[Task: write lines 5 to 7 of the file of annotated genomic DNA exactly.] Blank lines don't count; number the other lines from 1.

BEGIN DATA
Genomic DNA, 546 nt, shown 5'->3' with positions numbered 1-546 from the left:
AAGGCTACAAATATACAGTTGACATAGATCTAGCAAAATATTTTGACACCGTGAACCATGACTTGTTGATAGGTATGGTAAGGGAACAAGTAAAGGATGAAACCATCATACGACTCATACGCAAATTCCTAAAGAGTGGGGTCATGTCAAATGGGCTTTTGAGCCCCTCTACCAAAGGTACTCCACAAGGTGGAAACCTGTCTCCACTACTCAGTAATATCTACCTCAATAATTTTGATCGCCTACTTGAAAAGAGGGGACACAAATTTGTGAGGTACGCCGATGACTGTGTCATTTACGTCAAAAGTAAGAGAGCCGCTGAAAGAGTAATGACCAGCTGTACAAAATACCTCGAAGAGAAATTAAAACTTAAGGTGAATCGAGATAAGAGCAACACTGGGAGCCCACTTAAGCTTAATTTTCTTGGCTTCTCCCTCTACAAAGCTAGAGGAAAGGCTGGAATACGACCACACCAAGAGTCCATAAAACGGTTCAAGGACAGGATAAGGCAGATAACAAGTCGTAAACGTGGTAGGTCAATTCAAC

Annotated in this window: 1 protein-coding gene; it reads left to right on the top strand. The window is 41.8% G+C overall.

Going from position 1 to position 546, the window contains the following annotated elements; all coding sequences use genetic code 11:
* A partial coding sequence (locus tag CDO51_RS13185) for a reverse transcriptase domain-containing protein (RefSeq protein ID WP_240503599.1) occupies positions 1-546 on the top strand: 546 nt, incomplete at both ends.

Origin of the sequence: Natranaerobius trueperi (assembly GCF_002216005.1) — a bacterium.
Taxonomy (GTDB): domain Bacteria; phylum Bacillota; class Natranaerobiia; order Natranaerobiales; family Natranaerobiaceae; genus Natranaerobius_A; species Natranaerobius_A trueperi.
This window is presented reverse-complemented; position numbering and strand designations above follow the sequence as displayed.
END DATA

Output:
* A partial coding sequence (locus tag CDO51_RS13185) for a reverse transcriptase domain-containing protein (RefSeq protein ID WP_240503599.1) occupies positions 1-546 on the top strand: 546 nt, incomplete at both ends.

Origin of the sequence: Natranaerobius trueperi (assembly GCF_002216005.1) — a bacterium.
Taxonomy (GTDB): domain Bacteria; phylum Bacillota; class Natranaerobiia; order Natranaerobiales; family Natranaerobiaceae; genus Natranaerobius_A; species Natranaerobius_A trueperi.